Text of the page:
individuals drawn from North America, Europe (east and west), Australia
and Japan. All papers are submitted to independent referees for
review before publication.
The print version of the journal is slightly larger than A5 format
with each issue between 120 and 150 pages, making it easily portable
and just as easy to handle. All the papers are well laid out. Many
of them use bullet points or in-text boxes to good advantage in
order to summarize and highlight significant facts or arguments.
The header to each page gives an abbreviated title of the paper
and the footer gives the journal title, ISSN, publisher and year
of publication. The first page of every paper is solely a title
page with title of the paper, author’s name and institutional
affiliation, abstract and publication details (the same information
as the footer plus the volume and issue numbers).
The paper is crisp white. Headings and sub-headings are bold and
clearly legible. But the main font in all papers - especially the
abstracts and the references - is slightly smaller and fainter than
this reviewer would have liked.
And two small irritations concerning photocopying: the height of
the paper means that the copies have to be slightly reduced to incorporate
all the text and it is necessary to include the title page in any
photocopies in order to have a full reference.
DIT has two current subscriptions to this journal, held in the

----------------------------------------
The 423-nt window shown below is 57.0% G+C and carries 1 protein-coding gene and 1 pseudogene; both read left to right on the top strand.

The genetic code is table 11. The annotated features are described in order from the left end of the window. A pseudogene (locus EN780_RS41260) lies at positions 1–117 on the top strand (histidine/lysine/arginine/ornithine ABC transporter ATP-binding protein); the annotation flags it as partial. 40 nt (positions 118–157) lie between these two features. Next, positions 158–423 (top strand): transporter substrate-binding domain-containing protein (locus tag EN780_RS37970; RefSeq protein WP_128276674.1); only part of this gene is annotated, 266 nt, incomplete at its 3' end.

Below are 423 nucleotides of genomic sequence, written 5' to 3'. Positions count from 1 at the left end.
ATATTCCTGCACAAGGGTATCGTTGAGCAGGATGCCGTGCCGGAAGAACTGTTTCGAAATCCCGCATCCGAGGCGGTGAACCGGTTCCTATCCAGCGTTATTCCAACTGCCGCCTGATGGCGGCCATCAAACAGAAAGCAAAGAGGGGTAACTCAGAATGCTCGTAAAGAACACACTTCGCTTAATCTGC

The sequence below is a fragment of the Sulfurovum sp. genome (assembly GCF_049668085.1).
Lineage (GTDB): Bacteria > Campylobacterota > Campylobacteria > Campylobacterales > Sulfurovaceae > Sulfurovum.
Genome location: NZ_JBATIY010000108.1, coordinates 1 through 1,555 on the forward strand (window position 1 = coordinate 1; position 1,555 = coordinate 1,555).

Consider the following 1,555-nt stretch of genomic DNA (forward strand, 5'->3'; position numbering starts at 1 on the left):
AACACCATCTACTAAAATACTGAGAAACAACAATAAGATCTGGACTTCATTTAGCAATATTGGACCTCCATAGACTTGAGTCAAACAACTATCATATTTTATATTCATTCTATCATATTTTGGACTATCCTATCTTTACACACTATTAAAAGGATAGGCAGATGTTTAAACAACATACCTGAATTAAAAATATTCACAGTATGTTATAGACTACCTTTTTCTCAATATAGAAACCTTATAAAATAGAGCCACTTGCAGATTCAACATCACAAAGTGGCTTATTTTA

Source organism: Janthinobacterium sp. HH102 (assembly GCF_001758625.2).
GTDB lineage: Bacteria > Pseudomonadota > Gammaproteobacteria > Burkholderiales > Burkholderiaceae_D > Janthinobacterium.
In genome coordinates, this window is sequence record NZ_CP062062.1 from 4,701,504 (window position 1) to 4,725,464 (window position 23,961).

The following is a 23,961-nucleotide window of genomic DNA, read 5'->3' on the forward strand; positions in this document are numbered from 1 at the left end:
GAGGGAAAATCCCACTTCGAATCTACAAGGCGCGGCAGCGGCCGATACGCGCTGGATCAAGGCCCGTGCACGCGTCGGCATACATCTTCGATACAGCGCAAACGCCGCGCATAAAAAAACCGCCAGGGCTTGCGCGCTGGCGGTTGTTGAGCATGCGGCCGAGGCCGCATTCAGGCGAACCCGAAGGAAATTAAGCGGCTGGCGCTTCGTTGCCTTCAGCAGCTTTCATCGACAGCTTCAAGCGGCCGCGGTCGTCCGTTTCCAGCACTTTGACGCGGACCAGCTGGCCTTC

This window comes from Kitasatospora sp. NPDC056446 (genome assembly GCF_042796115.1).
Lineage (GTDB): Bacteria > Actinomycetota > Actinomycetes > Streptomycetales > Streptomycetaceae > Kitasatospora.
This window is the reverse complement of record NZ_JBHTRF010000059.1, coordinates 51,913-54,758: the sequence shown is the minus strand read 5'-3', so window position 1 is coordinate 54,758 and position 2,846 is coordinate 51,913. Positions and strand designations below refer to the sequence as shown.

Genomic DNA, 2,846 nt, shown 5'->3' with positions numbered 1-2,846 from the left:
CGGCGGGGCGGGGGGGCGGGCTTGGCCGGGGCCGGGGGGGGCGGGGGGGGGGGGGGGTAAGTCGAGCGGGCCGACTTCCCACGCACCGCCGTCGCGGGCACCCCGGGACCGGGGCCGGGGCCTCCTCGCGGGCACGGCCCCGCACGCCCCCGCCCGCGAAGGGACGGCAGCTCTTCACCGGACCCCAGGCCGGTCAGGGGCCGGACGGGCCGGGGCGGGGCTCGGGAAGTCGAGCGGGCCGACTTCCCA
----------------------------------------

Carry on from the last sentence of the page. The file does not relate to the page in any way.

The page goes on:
libraries at Bolton Street and Mount Street. Holdings for both go
back to Volume 14, 2002.
A major benefit to most readers is the fact that an electronic
version of the journal is included in all subscriptions to the print
journal. This means that it is freely available to users on their
own desktops at all times [*see below].
The electronic version is easy to access via the Library Catalogue.
It presents the full text print version in PDF format – like
a photocopy online. Furthermore, pages can be viewed and printed
in A4 size (depending on the capabilities of individual PCs and
Some electronic journals have the option of viewing papers in either
PDF or HTML format. In HTML, live web links can be inserted in the
main body of the text, thereby enabling readers to connect directly
to referenced sources and other related web pages. This journal
does not have that facility at present. It would greatly enhance
its utility if it did, and it can only be a matter of time before
such functionality is added.
I queried at the outset whether or not the journal satisfies the
objectives of the IMHE Programme. Undoubtedly it does, through its
contribution to the exchange of information and dissemination of
practical management methods applied specifically to higher education.
All done in such a way that it is easily accessible and highly readable.
I recommend this journal unreservedly.
*DIT Library subscribes to a huge number of electronic
journals (16,000 at the time of writing but constantly increasing).
Most can be accessed directly via the Library Catalogue at http://library.dit.ie/search/s
without the need for IDs and passwords from any networked PC on
Information about electronic journals is available on the
Library Website at http://www.dit.ie/DIT/library/resources/ejournals/index.html.
Please contact your nearest library for further details.